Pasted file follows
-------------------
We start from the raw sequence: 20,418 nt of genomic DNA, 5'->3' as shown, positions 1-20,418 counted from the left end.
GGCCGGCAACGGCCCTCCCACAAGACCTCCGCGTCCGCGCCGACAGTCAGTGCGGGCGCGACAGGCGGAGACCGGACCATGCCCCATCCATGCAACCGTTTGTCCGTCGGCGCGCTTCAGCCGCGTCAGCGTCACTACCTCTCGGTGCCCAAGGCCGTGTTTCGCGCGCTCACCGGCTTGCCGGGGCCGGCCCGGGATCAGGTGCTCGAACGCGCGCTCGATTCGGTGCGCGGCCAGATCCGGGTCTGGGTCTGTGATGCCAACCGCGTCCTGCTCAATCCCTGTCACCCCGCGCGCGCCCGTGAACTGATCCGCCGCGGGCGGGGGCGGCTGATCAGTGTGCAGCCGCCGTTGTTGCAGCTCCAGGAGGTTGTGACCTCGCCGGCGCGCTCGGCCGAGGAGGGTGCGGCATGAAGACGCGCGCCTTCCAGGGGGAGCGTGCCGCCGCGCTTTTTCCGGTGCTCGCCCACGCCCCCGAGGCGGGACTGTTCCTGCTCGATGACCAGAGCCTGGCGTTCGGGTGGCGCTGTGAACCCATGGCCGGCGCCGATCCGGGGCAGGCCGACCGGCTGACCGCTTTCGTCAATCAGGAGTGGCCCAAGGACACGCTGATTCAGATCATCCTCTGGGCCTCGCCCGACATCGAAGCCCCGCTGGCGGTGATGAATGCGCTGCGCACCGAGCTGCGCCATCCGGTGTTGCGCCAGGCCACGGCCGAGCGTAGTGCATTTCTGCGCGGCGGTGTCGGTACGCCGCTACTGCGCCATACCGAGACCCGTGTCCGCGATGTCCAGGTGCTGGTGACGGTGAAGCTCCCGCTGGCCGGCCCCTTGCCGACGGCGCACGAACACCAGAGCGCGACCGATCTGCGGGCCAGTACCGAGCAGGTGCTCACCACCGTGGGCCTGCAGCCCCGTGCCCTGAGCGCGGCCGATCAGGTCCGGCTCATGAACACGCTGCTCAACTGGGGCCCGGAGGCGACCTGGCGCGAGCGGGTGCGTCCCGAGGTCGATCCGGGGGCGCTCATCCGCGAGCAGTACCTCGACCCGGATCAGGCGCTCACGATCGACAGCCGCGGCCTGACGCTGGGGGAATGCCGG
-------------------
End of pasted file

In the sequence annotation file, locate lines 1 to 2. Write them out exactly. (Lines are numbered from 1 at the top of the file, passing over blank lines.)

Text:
We start from the raw sequence: 20,418 nt of genomic DNA, 5'->3' as shown, positions 1-20,418 counted from the left end.
GGCCGGCAACGGCCCTCCCACAAGACCTCCGCGTCCGCGCCGACAGTCAGTGCGGGCGCGACAGGCGGAGACCGGACCATGCCCCATCCATGCAACCGTTTGTCCGTCGGCGCGCTTCAGCCGCGTCAGCGTCACTACCTCTCGGTGCCCAAGGCCGTGTTTCGCGCGCTCACCGGCTTGCCGGGGCCGGCCCGGGATCAGGTGCTCGAACGCGCGCTCGATTCGGTGCGCGGCCAGATCCGGGTCTGGGTCTGTGATGCCAACCGCGTCCTGCTCAATCCCTGTCACCCCGCGCGCGCCCGTGAACTGATCCGCCGCGGGCGGGGGCGGCTGATCAGTGTGCAGCCGCCGTTGTTGCAGCTCCAGGAGGTTGTGACCTCGCCGGCGCGCTCGGCCGAGGAGGGTGCGGCATGAAGACGCGCGCCTTCCAGGGGGAGCGTGCCGCCGCGCTTTTTCCGGTGCTCGCCCACGCCCCCGAGGCGGGACTGTTCCTGCTCGATGACCAGAGCCTGGCGTTCGGGTGGCGCTGTGAACCCATGGCCGGCGCCGATCCGGGGCAGGCCGACCGGCTGACCGCTTTCGTCAATCAGGAGTGGCCCAAGGACACGCTGATTCAGATCATCCTCTGGGCCTCGCCCGACATCGAAGCCCCGCTGGCGGTGATGAATGCGCTGCGCACCGAGCTGCGCCATCCGGTGTTGCGCCAGGCCACGGCCGAGCGTAGTGCATTTCTGCGCGGCGGTGTCGGTACGCCGCTACTGCGCCATACCGAGACCCGTGTCCGCGATGTCCAGGTGCTGGTGACGGTGAAGCTCCCGCTGGCCGGCCCCTTGCCGACGGCGCACGAACACCAGAGCGCGACCGATCTGCGGGCCAGTACCGAGCAGGTGCTCACCACCGTGGGCCTGCAGCCCCGTGCCCTGAGCGCGGCCGATCAGGTCCGGCTCATGAACACGCTGCTCAACTGGGGCCCGGAGGCGACCTGGCGCGAGCGGGTGCGTCCCGAGGTCGATCCGGGGGCGCTCATCCGCGAGCAGTACCTCGACCCGGATCAGGCGCTCACGATCGACAGCCGCGGCCTGACGCTGGGGGAATGCCGG